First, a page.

Big thanks to KELEFA SANNEH for the wonderful article!
ILLUSTRATION BY FRANK STOCKTON
When Kris Klayton was growing up, in the nineteen-eighties, the radio stations offered him the usual enticements: pop music, state-of-the-art R. & B., insurgent hip-hop. But because he lived in Baltimore there was also something else: by the decade’s end, the city was in thrall to rowdy, up-tempo dance music, curated by an influential local radio d.j. named Frank Ski. On Ski’s show, rappers shared the airwaves with the Chicago producers who were pioneering a new kind of dance music known as house, as well as their European counterparts. And by the early nineties this mixture of far-flung sounds had given rise to a local genre, Baltimore club music, defined by its clattering rhythms and its exuberant chants, which weren’t always radio-friendly. (One early classic was “Whores in This House,” a 1992 track with lyrics consisting entirely of a blunt—and not necessarily censorious—declaration: “There’s some whores in this house.”)
Klayton witnessed this musical evolution, and took part in it, too. He adopted the d.j. name Karizma, built a following in the city’s clubs, and produced some influential Baltimore club records of his own, including “Blow,” from 1994, a dance-floor staple built out of little more than a break beat and a deftly dissected sample of a referee’s whistle. But Baltimore club records generally needed to be quick and dirty, and as Klayton learned more about production and composition his productions got slower and more elegant.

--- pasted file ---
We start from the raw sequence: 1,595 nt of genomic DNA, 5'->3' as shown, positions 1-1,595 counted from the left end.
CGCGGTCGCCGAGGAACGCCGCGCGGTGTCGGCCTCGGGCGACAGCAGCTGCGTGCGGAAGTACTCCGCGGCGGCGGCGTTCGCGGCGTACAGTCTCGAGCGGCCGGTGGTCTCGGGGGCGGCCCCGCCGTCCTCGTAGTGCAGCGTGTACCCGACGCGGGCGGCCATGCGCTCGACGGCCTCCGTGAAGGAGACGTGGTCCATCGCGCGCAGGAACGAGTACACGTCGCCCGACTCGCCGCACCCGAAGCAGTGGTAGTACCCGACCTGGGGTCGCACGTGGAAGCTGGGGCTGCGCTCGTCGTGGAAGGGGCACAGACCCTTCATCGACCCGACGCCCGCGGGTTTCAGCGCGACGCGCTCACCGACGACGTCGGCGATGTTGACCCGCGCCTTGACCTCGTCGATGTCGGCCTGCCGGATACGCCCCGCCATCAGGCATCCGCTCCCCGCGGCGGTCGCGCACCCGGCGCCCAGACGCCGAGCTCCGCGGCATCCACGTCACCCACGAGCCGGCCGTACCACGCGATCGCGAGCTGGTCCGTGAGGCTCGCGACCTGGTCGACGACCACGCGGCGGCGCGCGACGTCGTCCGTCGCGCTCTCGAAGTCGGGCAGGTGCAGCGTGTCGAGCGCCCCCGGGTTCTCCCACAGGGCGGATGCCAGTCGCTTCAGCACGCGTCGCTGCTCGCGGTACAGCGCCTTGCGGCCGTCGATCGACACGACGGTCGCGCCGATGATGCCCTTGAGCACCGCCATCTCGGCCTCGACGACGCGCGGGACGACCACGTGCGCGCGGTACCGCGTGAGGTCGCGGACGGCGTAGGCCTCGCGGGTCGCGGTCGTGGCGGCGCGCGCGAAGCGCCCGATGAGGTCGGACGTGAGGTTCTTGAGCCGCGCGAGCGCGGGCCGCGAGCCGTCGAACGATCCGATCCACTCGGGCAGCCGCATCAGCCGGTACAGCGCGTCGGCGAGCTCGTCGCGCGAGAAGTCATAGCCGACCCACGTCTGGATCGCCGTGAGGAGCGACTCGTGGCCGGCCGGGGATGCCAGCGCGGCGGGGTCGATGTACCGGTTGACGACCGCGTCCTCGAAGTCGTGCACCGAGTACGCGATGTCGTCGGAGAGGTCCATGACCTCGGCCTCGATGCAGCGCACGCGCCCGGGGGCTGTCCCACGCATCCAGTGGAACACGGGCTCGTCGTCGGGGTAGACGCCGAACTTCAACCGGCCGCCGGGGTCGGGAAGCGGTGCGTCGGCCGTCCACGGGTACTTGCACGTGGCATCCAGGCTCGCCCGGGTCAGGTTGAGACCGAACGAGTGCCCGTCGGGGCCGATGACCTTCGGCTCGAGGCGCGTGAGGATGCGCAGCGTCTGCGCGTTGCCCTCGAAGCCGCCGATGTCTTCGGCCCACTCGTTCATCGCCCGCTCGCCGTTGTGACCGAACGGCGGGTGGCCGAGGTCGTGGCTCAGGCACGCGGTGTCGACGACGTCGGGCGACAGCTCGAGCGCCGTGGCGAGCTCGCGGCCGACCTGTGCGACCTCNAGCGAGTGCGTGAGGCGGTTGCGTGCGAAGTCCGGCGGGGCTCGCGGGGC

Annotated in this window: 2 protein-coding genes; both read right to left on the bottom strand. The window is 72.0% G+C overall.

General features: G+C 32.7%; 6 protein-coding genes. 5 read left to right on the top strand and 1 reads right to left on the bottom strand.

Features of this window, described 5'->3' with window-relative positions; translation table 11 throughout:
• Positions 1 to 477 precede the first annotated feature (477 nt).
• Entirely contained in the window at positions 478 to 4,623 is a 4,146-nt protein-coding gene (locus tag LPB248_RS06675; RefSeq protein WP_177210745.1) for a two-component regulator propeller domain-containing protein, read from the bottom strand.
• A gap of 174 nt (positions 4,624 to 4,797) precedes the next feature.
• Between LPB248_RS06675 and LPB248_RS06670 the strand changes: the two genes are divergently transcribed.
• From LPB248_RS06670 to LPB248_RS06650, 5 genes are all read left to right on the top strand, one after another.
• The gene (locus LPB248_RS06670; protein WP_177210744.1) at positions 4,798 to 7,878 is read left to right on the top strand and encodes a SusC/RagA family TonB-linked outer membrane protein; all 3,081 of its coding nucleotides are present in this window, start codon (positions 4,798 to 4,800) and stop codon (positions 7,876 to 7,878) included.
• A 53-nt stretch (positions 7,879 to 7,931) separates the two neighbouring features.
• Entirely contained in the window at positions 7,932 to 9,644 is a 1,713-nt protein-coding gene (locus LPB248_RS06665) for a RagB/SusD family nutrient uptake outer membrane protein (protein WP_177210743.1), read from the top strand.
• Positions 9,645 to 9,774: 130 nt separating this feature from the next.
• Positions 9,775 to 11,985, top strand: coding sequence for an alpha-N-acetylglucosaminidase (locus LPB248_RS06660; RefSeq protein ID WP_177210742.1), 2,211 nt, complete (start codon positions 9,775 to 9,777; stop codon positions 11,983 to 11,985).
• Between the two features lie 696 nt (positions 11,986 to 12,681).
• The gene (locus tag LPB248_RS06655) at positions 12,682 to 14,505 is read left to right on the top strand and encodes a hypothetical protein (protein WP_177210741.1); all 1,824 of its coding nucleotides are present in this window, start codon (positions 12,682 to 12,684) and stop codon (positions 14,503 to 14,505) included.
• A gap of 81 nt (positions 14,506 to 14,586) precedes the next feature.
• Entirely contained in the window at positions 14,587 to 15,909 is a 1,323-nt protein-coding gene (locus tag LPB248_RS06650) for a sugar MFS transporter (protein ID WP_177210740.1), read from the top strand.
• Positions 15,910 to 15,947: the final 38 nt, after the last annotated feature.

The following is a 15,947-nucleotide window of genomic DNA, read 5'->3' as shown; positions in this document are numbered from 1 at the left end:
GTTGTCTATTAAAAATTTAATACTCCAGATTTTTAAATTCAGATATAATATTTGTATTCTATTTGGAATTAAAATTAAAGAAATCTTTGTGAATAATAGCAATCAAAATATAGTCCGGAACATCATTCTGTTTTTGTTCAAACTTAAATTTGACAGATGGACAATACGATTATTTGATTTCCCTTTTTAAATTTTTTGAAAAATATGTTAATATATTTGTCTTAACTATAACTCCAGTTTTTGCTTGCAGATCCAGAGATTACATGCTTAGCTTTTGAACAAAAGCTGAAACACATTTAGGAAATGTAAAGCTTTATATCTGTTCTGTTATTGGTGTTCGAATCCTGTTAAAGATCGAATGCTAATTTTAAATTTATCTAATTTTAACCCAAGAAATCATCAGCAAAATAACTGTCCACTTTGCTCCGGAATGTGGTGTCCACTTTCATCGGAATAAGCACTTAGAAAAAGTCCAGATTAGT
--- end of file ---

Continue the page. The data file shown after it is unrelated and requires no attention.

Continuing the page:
In 1999, he released “The Power,” in which a disco sample and a jazzy piano improvisation remained in orbit for nearly nine minutes. He had moved from Baltimore club, one of the most raucous dance genres, to deep house, one of the mellowest. In the years since, he has built a worldwide following, and developed a reputation for long and subtle d.j. sets—three hours might be considered a good start, and ten hours isn’t out of the question.
But Klayton never left Baltimore behind. For a number of years, in the two-thousands, he balanced his international touring with a residency at a Baltimore night club, which helped him stay in touch with the city’s discriminating listeners, and dancers. And using the electronic turntables known as CDJs, he developed a d.j. style that incorporated live looping and sampling, tapping out counter-rhythms to roughen up the smooth house records he loves—in his sets, the choppy and propulsive spirit of Baltimore club music lives on. When he’s producing music, Clayton uses a number of aliases. As Kaytronik, he turns out records that are a bit darker, with menacing electronic tones; as K2, he creates buoyant reëdits of R. & B. songs. But as a d.j. he brings all of these characters into the booth with him. Early next year, he plans to begin a new residency at Flash, a club in Washington, D.C., but first, on Oct. 8, he is coming to Output, in Brooklyn. He won’t have anything like ten hours, but he should get enough time behind the decks to make listeners and dancers wish he had much more. ♦